1:40 When the device receives an offer message or multiple offer messages, it will choose one offer message only. The device will have sent a broadcast message on the network saying which offer message that it is going to use. This allows the DHCP server that sent the offer message to know that its offer has been accepted and for other DHCP servers on the network that have sent offer messages to know that their offer messages have not been accepted.
2:01 Once the DHCP server receives the request message it will send the device back an acknowledgment message. This can be either unicast or broadcast. The acknowledgment message informs the device that it may use the IP Address. The DHCP server on sending the acknowledgment message will mark the IP Address as unavailable in its DHCP pool so that other devices on the network will not allocate that IP Address. The acknowledgment message will also contain other network configuration, for example, it will contain the DNS and gateway information. Once the device receives this acknowledgment message it will start using that IP Address and associated network configuration.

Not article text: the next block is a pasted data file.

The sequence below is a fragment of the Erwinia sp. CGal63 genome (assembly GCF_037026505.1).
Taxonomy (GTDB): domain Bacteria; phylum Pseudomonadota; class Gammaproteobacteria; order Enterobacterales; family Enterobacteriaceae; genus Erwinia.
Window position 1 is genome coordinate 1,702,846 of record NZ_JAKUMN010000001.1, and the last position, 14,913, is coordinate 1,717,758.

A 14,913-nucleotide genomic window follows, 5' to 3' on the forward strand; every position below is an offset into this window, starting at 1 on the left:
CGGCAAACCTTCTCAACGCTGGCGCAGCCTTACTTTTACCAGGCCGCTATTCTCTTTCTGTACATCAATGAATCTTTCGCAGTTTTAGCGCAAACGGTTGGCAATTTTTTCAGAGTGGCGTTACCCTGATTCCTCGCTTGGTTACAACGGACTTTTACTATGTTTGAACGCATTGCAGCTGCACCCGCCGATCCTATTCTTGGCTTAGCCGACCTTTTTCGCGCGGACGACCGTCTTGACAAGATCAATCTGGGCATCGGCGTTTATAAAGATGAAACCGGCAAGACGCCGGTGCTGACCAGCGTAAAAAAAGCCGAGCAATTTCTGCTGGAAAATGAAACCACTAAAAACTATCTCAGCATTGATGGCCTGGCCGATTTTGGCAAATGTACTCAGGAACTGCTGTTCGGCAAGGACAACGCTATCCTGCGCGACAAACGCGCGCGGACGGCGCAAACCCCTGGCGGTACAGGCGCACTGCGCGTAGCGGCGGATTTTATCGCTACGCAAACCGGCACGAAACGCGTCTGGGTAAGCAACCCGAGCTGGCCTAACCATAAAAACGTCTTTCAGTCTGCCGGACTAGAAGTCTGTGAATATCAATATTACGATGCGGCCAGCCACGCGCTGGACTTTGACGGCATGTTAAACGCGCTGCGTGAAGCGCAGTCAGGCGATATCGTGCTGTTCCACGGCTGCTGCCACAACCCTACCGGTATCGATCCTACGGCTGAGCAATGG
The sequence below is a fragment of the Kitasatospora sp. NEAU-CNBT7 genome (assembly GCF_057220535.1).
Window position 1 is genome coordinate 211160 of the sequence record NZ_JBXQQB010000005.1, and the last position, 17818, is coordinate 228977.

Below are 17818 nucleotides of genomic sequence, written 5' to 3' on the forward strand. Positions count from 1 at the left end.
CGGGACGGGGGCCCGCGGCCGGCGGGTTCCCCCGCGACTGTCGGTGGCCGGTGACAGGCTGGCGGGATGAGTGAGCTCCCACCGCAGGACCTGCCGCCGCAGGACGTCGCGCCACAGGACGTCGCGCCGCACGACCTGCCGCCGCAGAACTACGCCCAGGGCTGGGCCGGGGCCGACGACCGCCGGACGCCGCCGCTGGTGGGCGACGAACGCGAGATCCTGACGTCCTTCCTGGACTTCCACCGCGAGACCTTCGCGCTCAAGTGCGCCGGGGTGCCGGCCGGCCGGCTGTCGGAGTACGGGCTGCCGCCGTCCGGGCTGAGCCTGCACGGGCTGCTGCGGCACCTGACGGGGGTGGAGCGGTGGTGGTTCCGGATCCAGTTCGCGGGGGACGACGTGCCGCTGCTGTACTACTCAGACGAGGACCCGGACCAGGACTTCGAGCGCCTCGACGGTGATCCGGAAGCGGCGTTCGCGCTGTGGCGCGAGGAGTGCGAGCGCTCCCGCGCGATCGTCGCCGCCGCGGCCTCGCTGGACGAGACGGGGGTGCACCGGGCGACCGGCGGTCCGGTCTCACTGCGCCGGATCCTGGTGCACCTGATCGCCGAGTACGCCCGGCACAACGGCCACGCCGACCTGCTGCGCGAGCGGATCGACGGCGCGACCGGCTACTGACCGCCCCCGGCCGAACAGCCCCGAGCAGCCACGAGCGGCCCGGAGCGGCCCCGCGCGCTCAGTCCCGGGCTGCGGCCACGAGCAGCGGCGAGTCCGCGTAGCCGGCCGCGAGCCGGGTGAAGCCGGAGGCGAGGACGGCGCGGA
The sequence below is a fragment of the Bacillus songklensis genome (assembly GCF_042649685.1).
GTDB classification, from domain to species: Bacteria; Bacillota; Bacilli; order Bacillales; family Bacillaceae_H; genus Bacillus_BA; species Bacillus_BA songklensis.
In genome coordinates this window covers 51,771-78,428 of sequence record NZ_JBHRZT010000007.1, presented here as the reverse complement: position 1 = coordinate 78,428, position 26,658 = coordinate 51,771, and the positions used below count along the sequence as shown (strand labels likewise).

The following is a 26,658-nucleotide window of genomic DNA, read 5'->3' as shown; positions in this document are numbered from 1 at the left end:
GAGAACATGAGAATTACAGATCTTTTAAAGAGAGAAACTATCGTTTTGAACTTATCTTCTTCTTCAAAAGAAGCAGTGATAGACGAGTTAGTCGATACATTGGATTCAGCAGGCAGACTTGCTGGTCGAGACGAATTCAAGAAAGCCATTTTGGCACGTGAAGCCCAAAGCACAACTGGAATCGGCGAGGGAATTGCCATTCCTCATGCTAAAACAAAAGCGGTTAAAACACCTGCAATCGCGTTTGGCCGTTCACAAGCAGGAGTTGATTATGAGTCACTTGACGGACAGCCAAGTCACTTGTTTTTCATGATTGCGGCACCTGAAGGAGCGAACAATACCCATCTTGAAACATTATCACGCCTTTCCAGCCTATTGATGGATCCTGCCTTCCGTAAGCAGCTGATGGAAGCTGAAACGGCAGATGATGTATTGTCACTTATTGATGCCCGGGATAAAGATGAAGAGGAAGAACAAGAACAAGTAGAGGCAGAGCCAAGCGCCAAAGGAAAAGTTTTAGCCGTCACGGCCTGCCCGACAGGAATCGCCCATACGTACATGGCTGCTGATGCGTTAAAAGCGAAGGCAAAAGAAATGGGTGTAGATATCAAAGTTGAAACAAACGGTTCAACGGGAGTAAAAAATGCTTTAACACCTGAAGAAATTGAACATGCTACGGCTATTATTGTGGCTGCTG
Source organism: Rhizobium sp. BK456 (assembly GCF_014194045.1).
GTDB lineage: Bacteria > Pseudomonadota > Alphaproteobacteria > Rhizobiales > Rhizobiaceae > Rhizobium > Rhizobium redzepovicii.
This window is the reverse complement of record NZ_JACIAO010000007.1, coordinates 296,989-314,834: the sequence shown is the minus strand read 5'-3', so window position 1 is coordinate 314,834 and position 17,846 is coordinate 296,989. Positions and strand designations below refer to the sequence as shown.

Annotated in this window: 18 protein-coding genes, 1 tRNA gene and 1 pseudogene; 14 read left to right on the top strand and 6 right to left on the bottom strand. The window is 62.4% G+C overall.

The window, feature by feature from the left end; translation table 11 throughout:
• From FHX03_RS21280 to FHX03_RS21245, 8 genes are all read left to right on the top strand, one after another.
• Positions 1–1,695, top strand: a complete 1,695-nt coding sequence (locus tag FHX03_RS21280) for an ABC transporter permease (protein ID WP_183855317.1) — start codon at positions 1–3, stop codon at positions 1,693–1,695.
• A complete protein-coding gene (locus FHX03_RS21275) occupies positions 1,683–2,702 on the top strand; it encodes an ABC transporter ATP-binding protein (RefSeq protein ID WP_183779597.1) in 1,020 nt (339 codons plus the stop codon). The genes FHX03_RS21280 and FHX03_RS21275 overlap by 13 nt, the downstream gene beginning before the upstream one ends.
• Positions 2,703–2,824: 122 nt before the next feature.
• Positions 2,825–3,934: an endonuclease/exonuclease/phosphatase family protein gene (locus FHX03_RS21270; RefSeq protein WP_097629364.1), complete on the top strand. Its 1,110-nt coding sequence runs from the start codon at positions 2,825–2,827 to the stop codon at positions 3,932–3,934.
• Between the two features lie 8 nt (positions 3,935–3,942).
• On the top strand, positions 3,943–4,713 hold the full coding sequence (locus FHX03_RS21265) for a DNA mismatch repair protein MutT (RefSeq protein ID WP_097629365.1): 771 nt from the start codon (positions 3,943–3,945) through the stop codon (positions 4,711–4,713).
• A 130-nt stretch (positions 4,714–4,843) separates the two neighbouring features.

Negative Acknowledgment message
2:32 This message is sent by the DHCP server to the device on two different occasions. On the first, in attempting to configure the device, the DHCP server may have allocated the IP Address to another device and that IP Address is no longer available. Given that DHCP configuration happens very quickly, it is unlikely that this will occur. Also given that if a DHCP server receives a lot of requests in a short period of time it would allocate different IP Addresses. This potentially could happen if the DHCP server only had the one IP Address left and two devices request it at the same time.